By Jamie Beckett – Nov. 2006
Two HP researchers have been selected for a new Association for Computing Machinery (ACM) honor recognizing scientists whose contributions are "having lasting effects on the lives of citizens throughout the world."
The researchers, Hans Boehm and Rob Schreiber, are currently working in the area of highly parallel computing, but both have a long history of technical achievement in a range of disciplines.
Boehm is best known as the primary author of a widely used open source "garbage collector," a method of automated memory management in systems, and Schreiber is known for his leadership in the fields of high-performance computing languages, compilers, machine architecture, and algorithms. In addition, each has a strong record of contribution to the ACM.
The Distinguished Members award recognizes ACM members for their contributions to both the practical and theoretical aspects of computing and information technology. Boehm and Schreiber were among 49 selected for the new award recognizing the range of contributions computing professionals are making to everyday life.
The garbage collector
Boehm's garbage collector, also known as the Boehm-Demers-Weiser garbage collector, is a tool that allows developers to allocate memory that is no longer useful without explicitly de-allocating it. The collector automatically recycles memory when it determines that it can no longer be otherwise accessed.
The garbage collection library is used by a variety of systems either directly, or as a part of the language runtime system. It currently serves as the garbage collector for both GNU Java (gcj) and the Mono open source CLI implementation. In addition, it is used in the runtime systems for many research programming language implementations, including Bigloo Scheme, the Berkeley Titanium project, the Cyclone project, and others.
It also served as the basis of the commercial Great Circle garbage collector which, as a result of a chain of acquisitions, is now part of the Symantec Application Saver product.
Boehm has published numerous papers, many on garbage collection or concurrency, but also on topics such as exact real arithmetic, novel alternate character string implementations and undecidability of certain forms of type inference. One of his versions of the character string implementation (rope) is now distributed with the GNU Compiler Collection.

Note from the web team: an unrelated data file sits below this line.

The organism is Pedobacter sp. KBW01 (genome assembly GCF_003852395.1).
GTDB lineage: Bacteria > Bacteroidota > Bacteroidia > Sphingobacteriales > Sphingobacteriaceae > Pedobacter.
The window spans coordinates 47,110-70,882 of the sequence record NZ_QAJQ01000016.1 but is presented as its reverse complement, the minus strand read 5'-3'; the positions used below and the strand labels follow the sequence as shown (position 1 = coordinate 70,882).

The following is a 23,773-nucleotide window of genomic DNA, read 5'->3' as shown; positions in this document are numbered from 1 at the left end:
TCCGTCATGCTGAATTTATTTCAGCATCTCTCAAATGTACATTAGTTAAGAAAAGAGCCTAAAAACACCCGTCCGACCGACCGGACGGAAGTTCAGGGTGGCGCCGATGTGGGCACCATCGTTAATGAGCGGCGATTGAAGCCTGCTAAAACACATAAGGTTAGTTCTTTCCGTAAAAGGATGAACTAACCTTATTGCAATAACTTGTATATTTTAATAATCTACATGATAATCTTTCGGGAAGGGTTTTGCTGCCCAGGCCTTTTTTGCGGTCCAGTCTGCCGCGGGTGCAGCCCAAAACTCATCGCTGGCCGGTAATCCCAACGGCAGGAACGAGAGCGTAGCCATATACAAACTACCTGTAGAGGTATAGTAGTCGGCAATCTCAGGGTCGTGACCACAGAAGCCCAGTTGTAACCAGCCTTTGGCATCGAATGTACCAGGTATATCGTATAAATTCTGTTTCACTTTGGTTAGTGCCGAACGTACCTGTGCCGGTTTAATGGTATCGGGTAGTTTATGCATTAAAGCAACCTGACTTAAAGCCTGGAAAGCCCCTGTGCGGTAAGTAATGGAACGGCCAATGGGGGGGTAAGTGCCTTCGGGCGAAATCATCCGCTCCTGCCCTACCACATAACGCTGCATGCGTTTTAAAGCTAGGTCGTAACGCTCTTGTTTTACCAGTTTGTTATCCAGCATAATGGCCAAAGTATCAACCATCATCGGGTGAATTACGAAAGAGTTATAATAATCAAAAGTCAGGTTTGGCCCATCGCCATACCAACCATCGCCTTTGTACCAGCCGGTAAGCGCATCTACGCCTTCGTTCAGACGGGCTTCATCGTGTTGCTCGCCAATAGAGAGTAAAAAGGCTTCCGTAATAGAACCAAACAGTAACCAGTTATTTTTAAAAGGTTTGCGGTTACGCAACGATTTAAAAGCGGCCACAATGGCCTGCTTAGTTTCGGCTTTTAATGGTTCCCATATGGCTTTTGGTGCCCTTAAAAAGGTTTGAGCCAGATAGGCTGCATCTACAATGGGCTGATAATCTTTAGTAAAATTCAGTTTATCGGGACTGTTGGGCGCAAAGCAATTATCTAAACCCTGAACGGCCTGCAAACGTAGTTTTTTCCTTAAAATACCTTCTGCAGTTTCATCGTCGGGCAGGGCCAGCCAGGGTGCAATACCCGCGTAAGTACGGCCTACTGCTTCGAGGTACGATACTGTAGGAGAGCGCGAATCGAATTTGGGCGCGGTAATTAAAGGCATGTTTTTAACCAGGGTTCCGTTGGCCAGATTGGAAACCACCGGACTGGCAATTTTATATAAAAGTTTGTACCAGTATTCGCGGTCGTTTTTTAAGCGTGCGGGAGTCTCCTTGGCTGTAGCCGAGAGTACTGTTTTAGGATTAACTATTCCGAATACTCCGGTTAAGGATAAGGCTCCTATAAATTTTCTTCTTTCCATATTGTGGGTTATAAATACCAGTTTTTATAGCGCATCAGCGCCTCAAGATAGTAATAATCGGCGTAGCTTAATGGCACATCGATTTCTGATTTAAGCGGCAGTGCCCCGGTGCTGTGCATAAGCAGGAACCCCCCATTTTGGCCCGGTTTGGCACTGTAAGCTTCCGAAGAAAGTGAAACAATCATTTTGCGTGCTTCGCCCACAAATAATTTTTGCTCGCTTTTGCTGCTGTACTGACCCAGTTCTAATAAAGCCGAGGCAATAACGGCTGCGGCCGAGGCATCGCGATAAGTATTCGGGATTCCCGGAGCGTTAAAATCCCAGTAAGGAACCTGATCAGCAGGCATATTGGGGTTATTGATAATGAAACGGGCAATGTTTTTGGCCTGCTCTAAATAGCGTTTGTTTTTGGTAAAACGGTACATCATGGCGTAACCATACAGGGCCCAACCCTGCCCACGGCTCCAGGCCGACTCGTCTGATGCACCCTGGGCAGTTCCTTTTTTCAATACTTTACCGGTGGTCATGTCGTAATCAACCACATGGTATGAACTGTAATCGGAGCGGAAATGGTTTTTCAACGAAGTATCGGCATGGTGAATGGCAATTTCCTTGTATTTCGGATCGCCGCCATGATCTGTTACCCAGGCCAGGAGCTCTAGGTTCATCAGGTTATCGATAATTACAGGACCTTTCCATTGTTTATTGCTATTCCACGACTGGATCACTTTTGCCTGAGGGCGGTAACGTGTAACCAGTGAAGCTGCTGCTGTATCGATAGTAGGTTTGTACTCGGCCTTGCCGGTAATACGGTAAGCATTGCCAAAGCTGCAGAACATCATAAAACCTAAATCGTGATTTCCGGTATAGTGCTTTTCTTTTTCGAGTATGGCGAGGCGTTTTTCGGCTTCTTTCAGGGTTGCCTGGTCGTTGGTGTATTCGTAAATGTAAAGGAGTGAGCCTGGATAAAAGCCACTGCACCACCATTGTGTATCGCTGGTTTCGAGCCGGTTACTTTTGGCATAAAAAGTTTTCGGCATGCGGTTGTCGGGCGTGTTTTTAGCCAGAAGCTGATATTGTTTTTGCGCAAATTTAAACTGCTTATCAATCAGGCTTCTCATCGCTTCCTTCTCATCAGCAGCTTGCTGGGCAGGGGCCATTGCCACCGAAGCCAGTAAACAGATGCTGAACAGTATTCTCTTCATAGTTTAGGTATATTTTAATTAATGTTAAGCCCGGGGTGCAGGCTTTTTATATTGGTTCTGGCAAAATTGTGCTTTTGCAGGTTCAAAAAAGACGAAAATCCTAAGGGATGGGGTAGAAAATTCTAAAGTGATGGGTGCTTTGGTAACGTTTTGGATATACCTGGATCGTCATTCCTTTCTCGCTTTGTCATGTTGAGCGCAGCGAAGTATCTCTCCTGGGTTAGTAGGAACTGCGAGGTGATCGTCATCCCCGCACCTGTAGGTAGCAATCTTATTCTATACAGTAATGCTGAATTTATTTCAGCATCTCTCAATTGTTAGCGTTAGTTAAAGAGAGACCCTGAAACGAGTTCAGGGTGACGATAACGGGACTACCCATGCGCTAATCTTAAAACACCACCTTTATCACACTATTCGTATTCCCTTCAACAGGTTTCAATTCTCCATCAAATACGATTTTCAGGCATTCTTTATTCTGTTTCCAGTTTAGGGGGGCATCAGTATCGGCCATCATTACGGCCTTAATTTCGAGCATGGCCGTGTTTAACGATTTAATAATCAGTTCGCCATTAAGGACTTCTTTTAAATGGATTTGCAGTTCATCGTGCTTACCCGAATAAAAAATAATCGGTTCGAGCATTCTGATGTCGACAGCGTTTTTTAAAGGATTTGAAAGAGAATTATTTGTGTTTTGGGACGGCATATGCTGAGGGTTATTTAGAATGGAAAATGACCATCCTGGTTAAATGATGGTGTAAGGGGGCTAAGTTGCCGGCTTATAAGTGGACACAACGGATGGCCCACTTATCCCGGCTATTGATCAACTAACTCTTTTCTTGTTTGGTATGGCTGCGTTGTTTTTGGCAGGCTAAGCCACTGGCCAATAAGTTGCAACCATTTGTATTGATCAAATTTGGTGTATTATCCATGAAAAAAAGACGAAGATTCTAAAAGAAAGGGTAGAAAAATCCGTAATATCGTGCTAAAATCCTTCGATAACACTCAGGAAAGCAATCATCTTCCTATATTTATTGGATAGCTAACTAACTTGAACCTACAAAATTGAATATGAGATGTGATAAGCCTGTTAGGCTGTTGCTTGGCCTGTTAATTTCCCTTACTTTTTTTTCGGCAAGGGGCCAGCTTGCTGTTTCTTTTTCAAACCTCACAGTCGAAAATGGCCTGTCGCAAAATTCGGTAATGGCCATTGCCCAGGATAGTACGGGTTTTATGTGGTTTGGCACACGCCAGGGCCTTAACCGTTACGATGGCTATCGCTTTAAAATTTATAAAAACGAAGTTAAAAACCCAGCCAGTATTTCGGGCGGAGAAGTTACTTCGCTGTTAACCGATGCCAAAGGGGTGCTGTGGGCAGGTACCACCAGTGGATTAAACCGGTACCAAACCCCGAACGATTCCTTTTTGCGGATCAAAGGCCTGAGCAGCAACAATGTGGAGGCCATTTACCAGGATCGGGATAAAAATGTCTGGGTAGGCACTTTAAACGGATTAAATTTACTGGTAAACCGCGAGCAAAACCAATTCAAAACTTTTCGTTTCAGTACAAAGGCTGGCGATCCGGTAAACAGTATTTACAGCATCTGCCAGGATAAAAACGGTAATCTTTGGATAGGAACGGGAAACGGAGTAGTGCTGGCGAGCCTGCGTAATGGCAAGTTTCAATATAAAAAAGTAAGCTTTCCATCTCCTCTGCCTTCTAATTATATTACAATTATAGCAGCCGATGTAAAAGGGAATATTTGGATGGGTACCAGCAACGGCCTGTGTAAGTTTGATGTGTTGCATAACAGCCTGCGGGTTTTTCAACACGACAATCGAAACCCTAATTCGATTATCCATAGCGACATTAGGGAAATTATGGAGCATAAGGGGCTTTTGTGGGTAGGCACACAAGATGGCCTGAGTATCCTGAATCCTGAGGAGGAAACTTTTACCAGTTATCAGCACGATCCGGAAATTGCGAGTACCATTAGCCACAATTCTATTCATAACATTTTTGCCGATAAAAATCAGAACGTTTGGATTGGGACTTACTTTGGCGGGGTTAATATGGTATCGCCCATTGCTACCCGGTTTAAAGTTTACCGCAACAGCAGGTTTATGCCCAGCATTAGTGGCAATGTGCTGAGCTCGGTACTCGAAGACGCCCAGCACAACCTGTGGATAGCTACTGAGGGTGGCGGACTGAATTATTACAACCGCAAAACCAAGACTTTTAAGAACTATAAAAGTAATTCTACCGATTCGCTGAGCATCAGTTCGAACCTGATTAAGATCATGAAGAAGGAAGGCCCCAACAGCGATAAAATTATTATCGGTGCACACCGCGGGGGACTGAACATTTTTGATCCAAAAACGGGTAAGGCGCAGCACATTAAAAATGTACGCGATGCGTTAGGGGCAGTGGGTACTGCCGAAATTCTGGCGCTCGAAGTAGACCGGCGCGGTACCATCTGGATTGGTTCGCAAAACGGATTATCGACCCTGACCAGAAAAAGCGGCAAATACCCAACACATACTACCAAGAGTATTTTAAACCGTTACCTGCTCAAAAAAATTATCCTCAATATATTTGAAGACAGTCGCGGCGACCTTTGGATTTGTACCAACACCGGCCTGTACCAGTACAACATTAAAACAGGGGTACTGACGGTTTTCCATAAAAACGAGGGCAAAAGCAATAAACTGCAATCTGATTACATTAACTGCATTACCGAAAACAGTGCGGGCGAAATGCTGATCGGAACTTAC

He has presented papers at many ACM Programming Language Design and Implementation (PLDI) and ACM Symposium on Principles of Programming Languages (POPL) events.
A 2005 paper won the PLDI 10-year retrospective Most Influential Paper Award. His 2005 PLDI paper reached the top downloaded papers list for the ACM digital library shortly after its publication, and provided much of the justification for his ongoing project to revise the C++ language standard to provide proper support for shared-memory concurrency.
Boehm has served (and continues to serve) on many program and conference steering committees. He has been general chair of the POPL, the International Symposium on Memory Management (ISMM), and Virtual Execution Environment (VEE) Symposia/Conferences. He was Program Chair for POPL 1994.
He was elected the ACM Special Interest Group on Programming Languages (SIGPLAN) Executive Committee in 1999, as its Chair in 2001, and to the SGB EC in 2003. He was instrumental in introducing SIGPLAN's electronic membership category, and thereby improving its non-conference finances when that became necessary.
He was recently given the 2006 SIGPLAN Distinguished Service Award.
Schreiber's work has spanned three decades, beginning in the late 1970s when, with famed numerical analyst and Caltech professor Herb Keller, he performed one of the first supercomputer simulations of fluid flow and wrote a groundbreaking paper in that field.